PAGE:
Categories: Giveaways

Crypto scams triple every year globally, victims lured by deepfakes and freebies: experts

SINGAPORE – The number of cryptocurrency scams reported globally has tripled each year, with victims lured by the prospect of getting rich quick.

At the Global Anti-Scam Summit on Wednesday and Thursday, experts said they expect the trend to continue as the global economic outlook remains volatile.

The event is organized by the Global Anti-Scam Alliance and is held at The Hague Security Delta in the Netherlands, bringing together researchers, cyber security experts and anti-scam agencies from around the world.

On Wednesday, Mr Camill Cebulla, the director of Singapore-based cyber security firm Group-IB, said he found that crypto scams had increased by 335 percent in the first half of the year compared to the same period of 2021.

In the first six months of 2022, the company had identified more than 2,000 domains registered to promote crypto scams alone.

These scams use videos containing deep spoofs of popular personalities like tech mogul Elon Musk, luring victims into a purported gift of cryptocurrency in exchange for their crypto wallet details and personal information.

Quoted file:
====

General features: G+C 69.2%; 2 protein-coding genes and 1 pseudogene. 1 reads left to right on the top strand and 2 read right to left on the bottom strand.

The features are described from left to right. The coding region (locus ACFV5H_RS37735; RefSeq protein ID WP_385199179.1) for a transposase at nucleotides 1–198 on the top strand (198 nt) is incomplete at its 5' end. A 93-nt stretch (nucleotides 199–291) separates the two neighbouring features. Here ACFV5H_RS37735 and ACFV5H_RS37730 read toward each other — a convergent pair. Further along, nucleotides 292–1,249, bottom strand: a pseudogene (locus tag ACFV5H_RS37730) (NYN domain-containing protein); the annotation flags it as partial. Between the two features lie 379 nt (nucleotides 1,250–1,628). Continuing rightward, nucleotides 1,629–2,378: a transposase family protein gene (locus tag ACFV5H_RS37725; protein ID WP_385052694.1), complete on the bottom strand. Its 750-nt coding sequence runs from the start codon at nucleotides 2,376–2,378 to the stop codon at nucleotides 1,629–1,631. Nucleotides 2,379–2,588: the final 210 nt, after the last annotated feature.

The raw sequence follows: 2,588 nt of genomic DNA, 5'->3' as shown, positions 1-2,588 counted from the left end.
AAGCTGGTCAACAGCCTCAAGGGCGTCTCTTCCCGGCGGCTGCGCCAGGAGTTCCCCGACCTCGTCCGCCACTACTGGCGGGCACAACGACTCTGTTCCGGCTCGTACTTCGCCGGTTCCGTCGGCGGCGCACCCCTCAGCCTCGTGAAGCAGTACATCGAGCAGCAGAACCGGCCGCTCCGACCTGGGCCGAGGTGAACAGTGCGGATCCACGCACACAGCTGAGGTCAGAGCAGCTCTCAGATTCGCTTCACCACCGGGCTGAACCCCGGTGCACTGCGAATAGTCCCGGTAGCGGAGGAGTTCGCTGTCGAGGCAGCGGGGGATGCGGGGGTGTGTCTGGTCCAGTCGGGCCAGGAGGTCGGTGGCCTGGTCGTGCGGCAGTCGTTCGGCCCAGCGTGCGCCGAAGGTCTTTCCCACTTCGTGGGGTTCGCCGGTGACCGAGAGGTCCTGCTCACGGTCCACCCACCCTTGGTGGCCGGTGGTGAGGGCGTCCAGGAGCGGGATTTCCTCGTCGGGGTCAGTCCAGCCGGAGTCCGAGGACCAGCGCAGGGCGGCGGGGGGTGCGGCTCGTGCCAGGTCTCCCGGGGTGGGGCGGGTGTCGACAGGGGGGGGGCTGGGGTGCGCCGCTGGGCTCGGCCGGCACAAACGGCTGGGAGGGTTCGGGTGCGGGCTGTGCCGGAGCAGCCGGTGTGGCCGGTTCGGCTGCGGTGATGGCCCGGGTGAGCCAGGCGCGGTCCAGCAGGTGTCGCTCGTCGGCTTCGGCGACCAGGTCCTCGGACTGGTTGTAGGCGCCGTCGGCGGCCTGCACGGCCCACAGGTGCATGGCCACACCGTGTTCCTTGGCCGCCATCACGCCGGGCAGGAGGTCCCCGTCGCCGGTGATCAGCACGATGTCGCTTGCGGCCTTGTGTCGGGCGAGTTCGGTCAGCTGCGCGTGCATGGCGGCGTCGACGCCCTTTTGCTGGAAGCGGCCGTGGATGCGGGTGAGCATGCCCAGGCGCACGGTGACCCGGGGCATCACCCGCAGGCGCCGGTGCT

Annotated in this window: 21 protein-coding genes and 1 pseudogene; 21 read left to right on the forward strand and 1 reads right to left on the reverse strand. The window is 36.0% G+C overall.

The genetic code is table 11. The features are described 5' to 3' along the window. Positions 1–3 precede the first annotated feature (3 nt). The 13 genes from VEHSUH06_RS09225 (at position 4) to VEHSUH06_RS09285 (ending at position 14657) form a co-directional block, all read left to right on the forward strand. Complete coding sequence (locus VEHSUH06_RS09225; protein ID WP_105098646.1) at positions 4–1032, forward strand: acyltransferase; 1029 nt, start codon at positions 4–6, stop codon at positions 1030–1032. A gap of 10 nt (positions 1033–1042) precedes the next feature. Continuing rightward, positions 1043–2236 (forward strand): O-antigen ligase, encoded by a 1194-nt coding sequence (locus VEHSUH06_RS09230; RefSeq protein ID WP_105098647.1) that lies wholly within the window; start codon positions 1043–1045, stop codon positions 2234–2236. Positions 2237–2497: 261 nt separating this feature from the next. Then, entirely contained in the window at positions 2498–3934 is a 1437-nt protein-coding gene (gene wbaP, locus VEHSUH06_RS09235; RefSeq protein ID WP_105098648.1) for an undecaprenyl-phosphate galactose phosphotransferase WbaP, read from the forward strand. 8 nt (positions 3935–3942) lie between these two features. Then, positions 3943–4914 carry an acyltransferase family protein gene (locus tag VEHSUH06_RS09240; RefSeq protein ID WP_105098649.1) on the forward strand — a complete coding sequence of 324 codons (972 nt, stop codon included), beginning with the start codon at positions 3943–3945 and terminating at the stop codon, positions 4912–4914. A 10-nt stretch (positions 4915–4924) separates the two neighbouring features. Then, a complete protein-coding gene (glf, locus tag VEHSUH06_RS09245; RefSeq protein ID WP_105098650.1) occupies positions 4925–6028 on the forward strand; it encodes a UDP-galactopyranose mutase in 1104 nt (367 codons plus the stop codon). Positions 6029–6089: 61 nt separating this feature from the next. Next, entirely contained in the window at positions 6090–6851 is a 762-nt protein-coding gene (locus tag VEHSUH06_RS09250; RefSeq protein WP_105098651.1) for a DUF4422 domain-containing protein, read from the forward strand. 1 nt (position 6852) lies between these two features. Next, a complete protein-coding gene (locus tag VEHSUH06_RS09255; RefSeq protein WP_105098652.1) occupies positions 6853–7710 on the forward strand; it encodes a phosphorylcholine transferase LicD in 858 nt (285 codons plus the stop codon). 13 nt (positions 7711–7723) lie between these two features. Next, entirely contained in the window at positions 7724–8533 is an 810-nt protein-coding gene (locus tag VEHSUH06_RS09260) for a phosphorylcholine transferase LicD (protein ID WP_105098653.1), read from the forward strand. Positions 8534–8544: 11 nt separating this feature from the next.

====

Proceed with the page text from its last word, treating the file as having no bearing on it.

Group-IB found that there were about 20,000 viewers for each fake crypto giveaway stream.

In one case, Mr. Cebulla said the team had monitored several crypto wallets controlled by fraudsters.

What they found was that in just three days, from February 16 to 18, the fraudsters stole more than US$1.68 million (US$2.4 million) through 281 transactions.

In Singapore, the number of crypto scams reported to the police has increased fivefold since 2019, with 631 reported last year.

In a written response to a parliamentary question by Mr. Melvin Yong (Radin Mas SMC) In October, Law and Home Affairs Minister K. Shanmugam revealed that there were 125 such reports in 2019 and 397 in 2020.

The minister said most of those behind these scams are based outside Singapore, which limits how much law enforcement can do here.

“Our ability to solve these cases will depend on the level of cooperation of foreign law enforcement agencies, as well as their ability to track down these fraudsters,” he said.

“When money has been transferred overseas, recovery is even more difficult.”


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